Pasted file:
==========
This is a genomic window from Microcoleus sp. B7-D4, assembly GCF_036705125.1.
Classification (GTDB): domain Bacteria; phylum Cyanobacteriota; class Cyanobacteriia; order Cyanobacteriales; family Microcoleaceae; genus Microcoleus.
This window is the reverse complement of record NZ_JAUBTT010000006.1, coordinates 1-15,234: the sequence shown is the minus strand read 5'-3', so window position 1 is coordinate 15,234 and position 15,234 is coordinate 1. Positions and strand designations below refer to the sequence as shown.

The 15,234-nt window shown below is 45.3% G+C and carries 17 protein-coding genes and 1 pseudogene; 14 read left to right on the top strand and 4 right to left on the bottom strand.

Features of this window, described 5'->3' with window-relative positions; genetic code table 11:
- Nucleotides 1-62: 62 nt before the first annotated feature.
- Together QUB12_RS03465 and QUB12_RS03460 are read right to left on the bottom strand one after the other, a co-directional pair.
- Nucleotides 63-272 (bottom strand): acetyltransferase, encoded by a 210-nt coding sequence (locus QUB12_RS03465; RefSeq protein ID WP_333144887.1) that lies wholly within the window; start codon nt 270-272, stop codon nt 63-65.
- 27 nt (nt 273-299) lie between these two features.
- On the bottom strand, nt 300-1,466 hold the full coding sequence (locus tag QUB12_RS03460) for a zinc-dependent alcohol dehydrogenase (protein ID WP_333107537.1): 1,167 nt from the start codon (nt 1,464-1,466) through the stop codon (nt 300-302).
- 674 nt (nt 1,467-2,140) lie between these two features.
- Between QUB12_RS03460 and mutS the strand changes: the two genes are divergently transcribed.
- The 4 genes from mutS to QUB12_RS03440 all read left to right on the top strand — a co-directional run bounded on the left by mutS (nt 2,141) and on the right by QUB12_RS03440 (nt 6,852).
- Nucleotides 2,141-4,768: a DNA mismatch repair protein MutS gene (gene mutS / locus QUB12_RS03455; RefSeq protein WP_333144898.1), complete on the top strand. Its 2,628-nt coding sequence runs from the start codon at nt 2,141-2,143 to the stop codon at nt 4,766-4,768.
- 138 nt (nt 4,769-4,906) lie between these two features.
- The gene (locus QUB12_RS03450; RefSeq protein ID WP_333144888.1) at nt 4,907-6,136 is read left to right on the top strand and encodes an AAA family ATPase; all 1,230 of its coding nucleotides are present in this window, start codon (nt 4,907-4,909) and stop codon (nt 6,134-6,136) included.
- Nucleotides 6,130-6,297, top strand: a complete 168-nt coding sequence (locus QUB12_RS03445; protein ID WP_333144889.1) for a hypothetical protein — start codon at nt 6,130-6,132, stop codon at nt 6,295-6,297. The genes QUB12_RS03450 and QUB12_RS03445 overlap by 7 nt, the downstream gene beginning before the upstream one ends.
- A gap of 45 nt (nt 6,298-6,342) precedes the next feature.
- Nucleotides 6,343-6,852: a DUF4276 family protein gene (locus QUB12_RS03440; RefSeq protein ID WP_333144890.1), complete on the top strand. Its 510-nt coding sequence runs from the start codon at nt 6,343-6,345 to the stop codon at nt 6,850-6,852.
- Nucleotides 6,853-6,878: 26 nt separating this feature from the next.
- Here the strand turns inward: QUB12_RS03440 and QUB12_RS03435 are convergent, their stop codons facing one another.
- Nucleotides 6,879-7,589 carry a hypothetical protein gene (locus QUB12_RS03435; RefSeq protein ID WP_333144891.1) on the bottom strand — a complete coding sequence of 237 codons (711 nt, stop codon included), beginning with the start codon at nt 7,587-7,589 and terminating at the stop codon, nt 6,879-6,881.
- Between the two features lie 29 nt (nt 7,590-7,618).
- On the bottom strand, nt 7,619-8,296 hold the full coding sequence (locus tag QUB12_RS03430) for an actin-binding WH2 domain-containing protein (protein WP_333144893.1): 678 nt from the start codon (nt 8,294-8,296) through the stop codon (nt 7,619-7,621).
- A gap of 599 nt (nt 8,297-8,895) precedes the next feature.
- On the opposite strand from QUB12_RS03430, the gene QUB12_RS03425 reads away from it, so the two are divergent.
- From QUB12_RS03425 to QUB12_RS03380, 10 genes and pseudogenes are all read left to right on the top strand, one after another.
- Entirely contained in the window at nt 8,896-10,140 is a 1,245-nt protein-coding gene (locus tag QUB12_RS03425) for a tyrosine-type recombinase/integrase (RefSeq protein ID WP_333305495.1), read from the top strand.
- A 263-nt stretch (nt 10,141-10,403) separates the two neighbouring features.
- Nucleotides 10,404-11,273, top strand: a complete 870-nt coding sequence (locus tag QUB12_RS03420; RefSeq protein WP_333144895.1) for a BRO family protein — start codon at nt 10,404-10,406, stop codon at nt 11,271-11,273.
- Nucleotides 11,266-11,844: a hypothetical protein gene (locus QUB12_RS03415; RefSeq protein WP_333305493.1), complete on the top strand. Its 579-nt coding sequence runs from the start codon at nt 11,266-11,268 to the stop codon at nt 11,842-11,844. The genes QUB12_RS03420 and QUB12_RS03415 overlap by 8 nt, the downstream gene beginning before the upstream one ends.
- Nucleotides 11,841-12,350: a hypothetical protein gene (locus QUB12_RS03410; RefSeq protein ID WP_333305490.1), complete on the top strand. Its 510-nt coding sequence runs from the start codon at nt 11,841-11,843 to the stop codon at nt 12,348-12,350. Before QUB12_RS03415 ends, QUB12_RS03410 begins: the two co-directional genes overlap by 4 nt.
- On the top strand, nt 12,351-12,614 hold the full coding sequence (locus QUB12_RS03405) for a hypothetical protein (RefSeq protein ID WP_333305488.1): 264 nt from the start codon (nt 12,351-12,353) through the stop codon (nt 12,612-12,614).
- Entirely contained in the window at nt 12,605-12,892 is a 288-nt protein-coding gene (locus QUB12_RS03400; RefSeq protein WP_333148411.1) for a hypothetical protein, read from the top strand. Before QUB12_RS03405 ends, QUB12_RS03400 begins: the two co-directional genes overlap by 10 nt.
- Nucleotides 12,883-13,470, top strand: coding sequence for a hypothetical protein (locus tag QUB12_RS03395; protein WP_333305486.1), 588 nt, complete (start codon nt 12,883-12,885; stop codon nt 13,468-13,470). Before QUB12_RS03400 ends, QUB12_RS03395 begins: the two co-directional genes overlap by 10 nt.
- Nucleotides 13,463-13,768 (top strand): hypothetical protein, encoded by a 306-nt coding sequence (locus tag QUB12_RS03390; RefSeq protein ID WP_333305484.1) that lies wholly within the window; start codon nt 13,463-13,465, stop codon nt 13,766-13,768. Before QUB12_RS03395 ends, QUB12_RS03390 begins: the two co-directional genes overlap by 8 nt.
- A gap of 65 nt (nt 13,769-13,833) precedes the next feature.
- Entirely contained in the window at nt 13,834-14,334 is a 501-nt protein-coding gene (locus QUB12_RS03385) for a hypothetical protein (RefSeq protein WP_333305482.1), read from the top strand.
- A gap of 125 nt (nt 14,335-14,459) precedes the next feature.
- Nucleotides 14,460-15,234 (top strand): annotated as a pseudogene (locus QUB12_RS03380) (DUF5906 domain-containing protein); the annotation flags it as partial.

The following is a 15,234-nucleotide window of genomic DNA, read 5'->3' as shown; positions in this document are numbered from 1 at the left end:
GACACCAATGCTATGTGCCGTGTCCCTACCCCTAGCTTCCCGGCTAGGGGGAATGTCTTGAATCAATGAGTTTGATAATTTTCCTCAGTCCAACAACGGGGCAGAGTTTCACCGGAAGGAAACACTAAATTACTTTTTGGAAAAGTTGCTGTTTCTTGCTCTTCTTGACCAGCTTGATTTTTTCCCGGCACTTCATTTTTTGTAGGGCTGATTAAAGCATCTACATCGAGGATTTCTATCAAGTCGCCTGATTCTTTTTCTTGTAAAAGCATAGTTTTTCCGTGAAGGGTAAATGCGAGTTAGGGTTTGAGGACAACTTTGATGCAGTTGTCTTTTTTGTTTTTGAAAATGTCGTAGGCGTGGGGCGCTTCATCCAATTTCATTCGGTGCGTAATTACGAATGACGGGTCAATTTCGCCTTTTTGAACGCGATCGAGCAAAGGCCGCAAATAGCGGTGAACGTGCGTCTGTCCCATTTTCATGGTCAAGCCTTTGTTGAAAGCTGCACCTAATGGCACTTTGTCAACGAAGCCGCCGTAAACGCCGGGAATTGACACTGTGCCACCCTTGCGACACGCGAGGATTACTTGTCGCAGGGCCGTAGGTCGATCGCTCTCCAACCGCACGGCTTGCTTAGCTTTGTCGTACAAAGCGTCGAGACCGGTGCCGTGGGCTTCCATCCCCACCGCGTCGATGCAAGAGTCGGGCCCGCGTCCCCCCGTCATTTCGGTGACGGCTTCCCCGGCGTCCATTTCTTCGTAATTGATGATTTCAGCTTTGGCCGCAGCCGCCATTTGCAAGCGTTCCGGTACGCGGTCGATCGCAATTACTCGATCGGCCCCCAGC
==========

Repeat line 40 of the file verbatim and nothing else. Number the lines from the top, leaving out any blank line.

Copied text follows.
- Nucleotides 14,460-15,234 (top strand): annotated as a pseudogene (locus QUB12_RS03380) (DUF5906 domain-containing protein); the annotation flags it as partial.